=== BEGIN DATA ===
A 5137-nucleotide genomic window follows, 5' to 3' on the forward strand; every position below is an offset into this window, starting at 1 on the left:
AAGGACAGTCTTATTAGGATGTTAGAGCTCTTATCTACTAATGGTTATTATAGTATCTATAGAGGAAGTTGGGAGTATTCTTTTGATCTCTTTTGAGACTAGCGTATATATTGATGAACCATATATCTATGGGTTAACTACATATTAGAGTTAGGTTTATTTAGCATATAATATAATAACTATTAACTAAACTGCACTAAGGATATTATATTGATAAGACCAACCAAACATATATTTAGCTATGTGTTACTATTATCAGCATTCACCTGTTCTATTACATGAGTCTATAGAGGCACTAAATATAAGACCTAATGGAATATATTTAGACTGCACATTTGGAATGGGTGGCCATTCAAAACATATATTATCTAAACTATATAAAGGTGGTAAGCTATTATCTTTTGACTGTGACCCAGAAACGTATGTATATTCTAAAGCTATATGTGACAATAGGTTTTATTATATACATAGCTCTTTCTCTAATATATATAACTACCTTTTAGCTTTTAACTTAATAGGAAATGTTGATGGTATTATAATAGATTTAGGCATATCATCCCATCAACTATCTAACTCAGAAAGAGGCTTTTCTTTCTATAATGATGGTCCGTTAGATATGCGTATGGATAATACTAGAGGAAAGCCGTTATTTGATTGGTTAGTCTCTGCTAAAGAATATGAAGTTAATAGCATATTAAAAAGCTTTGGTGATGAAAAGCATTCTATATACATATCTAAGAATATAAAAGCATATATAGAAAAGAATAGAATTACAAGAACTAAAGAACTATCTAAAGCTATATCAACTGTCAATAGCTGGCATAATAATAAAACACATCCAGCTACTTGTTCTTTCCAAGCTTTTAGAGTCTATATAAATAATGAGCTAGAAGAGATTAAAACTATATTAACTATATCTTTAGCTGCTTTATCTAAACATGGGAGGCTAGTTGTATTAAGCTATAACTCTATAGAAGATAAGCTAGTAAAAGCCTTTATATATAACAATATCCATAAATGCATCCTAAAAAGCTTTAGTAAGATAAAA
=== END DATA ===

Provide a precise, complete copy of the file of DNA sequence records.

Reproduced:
A 5137-nucleotide genomic window follows, 5' to 3' on the forward strand; every position below is an offset into this window, starting at 1 on the left:
AAGGACAGTCTTATTAGGATGTTAGAGCTCTTATCTACTAATGGTTATTATAGTATCTATAGAGGAAGTTGGGAGTATTCTTTTGATCTCTTTTGAGACTAGCGTATATATTGATGAACCATATATCTATGGGTTAACTACATATTAGAGTTAGGTTTATTTAGCATATAATATAATAACTATTAACTAAACTGCACTAAGGATATTATATTGATAAGACCAACCAAACATATATTTAGCTATGTGTTACTATTATCAGCATTCACCTGTTCTATTACATGAGTCTATAGAGGCACTAAATATAAGACCTAATGGAATATATTTAGACTGCACATTTGGAATGGGTGGCCATTCAAAACATATATTATCTAAACTATATAAAGGTGGTAAGCTATTATCTTTTGACTGTGACCCAGAAACGTATGTATATTCTAAAGCTATATGTGACAATAGGTTTTATTATATACATAGCTCTTTCTCTAATATATATAACTACCTTTTAGCTTTTAACTTAATAGGAAATGTTGATGGTATTATAATAGATTTAGGCATATCATCCCATCAACTATCTAACTCAGAAAGAGGCTTTTCTTTCTATAATGATGGTCCGTTAGATATGCGTATGGATAATACTAGAGGAAAGCCGTTATTTGATTGGTTAGTCTCTGCTAAAGAATATGAAGTTAATAGCATATTAAAAAGCTTTGGTGATGAAAAGCATTCTATATACATATCTAAGAATATAAAAGCATATATAGAAAAGAATAGAATTACAAGAACTAAAGAACTATCTAAAGCTATATCAACTGTCAATAGCTGGCATAATAATAAAACACATCCAGCTACTTGTTCTTTCCAAGCTTTTAGAGTCTATATAAATAATGAGCTAGAAGAGATTAAAACTATATTAACTATATCTTTAGCTGCTTTATCTAAACATGGGAGGCTAGTTGTATTAAGCTATAACTCTATAGAAGATAAGCTAGTAAAAGCCTTTATATATAACAATATCCATAAATGCATCCTAAAAAGCTTTAGTAAGATAAAA